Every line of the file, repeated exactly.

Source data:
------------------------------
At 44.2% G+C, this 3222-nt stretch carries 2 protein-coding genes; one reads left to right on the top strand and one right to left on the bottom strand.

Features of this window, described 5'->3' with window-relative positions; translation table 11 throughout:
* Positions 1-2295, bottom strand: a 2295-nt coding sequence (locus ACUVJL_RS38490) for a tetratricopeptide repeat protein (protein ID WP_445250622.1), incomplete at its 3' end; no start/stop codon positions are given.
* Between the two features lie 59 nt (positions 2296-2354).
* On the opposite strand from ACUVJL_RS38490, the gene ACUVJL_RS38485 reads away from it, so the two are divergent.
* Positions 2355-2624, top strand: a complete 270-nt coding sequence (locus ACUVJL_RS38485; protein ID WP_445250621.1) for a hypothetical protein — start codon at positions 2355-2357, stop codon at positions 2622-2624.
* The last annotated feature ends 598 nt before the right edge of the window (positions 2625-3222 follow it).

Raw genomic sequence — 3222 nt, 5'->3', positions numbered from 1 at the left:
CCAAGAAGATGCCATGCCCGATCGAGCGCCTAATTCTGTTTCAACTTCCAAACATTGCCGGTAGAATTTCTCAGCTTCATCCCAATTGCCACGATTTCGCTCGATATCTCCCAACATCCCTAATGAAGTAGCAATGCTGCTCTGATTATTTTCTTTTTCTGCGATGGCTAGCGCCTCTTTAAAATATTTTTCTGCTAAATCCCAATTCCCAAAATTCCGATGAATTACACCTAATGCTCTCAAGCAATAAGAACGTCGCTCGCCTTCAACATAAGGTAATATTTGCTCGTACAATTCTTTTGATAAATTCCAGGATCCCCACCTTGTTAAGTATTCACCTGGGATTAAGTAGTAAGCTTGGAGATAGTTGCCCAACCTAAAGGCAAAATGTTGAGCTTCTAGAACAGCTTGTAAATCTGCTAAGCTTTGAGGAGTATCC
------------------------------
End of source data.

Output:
At 44.2% G+C, this 3222-nt stretch carries 2 protein-coding genes; one reads left to right on the top strand and one right to left on the bottom strand.

Features of this window, described 5'->3' with window-relative positions; translation table 11 throughout:
* Positions 1-2295, bottom strand: a 2295-nt coding sequence (locus ACUVJL_RS38490) for a tetratricopeptide repeat protein (protein ID WP_445250622.1), incomplete at its 3' end; no start/stop codon positions are given.
* Between the two features lie 59 nt (positions 2296-2354).
* On the opposite strand from ACUVJL_RS38490, the gene ACUVJL_RS38485 reads away from it, so the two are divergent.
* Positions 2355-2624, top strand: a complete 270-nt coding sequence (locus ACUVJL_RS38485; protein ID WP_445250621.1) for a hypothetical protein — start codon at positions 2355-2357, stop codon at positions 2622-2624.
* The last annotated feature ends 598 nt before the right edge of the window (positions 2625-3222 follow it).

Raw genomic sequence — 3222 nt, 5'->3', positions numbered from 1 at the left:
CCAAGAAGATGCCATGCCCGATCGAGCGCCTAATTCTGTTTCAACTTCCAAACATTGCCGGTAGAATTTCTCAGCTTCATCCCAATTGCCACGATTTCGCTCGATATCTCCCAACATCCCTAATGAAGTAGCAATGCTGCTCTGATTATTTTCTTTTTCTGCGATGGCTAGCGCCTCTTTAAAATATTTTTCTGCTAAATCCCAATTCCCAAAATTCCGATGAATTACACCTAATGCTCTCAAGCAATAAGAACGTCGCTCGCCTTCAACATAAGGTAATATTTGCTCGTACAATTCTTTTGATAAATTCCAGGATCCCCACCTTGTTAAGTATTCACCTGGGATTAAGTAGTAAGCTTGGAGATAGTTGCCCAACCTAAAGGCAAAATGTTGAGCTTCTAGAACAGCTTGTAAATCTGCTAAGCTTTGAGGAGTATCC